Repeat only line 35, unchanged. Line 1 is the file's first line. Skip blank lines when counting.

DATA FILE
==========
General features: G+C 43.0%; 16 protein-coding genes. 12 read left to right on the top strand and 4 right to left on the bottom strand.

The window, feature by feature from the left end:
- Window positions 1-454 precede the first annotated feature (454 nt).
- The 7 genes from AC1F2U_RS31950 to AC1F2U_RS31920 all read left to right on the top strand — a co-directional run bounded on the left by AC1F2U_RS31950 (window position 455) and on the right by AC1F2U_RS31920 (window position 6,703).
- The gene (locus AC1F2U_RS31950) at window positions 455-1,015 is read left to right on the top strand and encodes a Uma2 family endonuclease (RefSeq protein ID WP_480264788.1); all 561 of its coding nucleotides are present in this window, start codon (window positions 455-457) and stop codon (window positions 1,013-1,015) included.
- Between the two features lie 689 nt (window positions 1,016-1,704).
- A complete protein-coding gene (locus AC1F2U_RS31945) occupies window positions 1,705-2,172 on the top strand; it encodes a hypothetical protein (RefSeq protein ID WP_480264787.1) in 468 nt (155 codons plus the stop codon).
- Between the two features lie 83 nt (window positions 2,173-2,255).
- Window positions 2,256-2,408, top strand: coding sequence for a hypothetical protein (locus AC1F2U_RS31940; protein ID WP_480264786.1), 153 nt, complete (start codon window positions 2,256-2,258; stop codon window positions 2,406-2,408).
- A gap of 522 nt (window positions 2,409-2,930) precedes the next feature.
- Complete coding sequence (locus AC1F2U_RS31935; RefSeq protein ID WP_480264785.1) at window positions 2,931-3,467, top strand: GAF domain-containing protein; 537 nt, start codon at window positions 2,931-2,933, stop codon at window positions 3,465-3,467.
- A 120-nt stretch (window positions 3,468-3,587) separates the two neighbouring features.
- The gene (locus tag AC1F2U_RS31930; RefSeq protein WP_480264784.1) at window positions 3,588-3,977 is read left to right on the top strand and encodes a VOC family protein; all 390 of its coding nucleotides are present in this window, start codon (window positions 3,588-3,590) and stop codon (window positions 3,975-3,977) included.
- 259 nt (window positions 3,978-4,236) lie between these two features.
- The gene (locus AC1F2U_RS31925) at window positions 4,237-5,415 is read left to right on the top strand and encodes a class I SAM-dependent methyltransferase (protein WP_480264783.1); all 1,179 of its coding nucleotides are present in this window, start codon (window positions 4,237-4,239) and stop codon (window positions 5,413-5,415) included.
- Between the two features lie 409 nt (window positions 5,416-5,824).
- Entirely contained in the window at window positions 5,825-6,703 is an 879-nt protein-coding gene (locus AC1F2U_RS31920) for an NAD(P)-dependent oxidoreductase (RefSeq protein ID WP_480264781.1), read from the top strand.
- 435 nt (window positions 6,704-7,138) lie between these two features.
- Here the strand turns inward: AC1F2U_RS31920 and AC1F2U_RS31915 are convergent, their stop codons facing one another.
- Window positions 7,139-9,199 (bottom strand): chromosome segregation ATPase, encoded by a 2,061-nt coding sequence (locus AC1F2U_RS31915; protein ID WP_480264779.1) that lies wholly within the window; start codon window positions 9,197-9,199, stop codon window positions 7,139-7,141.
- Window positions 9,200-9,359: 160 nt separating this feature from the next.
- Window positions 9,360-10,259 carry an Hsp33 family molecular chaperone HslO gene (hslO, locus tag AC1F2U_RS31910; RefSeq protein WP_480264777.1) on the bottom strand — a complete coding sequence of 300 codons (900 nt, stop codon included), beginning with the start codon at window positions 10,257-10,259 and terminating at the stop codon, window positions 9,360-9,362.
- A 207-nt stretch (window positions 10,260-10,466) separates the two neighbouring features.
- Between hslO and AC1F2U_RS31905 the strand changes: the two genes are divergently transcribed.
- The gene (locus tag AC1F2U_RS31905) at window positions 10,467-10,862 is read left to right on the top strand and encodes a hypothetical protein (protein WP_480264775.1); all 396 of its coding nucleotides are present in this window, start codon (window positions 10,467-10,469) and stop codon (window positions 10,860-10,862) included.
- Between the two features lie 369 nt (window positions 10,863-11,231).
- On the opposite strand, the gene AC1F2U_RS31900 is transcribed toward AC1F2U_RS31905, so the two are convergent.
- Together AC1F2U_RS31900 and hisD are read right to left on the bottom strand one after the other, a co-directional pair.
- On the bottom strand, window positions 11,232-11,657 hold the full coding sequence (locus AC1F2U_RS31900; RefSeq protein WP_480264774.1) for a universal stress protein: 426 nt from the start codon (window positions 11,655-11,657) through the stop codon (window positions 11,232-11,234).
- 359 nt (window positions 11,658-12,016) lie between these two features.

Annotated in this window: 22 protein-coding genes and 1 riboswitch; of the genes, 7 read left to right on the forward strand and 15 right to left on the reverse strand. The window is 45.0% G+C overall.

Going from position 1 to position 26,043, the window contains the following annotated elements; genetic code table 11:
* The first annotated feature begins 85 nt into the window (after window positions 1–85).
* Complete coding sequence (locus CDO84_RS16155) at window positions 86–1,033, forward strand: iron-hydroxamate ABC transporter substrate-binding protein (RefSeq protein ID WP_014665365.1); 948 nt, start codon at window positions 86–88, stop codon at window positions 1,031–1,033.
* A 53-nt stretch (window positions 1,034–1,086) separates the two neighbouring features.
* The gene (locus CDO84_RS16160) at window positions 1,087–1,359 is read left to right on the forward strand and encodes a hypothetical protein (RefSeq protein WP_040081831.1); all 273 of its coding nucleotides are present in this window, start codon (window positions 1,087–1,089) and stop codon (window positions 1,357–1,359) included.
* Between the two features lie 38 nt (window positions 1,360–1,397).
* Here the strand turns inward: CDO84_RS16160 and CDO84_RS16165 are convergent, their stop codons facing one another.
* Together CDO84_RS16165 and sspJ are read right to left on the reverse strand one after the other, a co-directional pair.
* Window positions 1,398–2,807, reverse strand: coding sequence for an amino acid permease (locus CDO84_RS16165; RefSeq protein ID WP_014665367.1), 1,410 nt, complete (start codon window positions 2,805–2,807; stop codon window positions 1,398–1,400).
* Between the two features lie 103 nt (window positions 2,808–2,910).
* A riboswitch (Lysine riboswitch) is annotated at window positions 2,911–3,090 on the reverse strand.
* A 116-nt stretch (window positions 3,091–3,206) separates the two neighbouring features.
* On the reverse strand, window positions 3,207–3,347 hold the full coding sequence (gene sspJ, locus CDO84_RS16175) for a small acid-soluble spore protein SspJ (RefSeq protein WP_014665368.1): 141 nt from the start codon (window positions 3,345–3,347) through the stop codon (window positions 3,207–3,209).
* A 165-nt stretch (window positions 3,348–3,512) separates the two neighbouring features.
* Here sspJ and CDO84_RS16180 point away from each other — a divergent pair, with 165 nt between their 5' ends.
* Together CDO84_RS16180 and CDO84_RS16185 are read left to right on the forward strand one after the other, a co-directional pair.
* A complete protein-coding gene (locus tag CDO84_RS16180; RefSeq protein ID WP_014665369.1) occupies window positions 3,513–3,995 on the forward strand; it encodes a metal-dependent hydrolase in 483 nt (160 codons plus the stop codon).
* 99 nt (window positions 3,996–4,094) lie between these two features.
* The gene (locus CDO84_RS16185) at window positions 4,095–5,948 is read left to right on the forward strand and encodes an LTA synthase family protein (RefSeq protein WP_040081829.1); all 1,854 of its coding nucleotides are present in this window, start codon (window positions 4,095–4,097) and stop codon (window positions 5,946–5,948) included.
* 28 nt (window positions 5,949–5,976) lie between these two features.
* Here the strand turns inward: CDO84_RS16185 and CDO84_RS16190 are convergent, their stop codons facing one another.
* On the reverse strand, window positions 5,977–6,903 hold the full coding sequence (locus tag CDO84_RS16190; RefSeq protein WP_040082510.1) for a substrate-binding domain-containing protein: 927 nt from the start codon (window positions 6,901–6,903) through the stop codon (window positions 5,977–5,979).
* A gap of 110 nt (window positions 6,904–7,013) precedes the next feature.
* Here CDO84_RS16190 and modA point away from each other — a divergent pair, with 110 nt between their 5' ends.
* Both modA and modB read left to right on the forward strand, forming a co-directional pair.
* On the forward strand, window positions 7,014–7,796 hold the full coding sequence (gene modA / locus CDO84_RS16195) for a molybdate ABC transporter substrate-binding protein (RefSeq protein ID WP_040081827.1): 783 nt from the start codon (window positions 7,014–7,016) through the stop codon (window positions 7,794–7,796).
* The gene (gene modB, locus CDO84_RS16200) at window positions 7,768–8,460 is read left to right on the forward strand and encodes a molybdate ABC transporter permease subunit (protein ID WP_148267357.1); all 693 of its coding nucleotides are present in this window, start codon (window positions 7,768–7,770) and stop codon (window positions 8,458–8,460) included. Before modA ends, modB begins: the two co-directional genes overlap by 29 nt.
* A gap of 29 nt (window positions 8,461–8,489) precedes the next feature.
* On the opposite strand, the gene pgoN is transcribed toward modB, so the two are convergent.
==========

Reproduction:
* A 53-nt stretch (window positions 1,034–1,086) separates the two neighbouring features.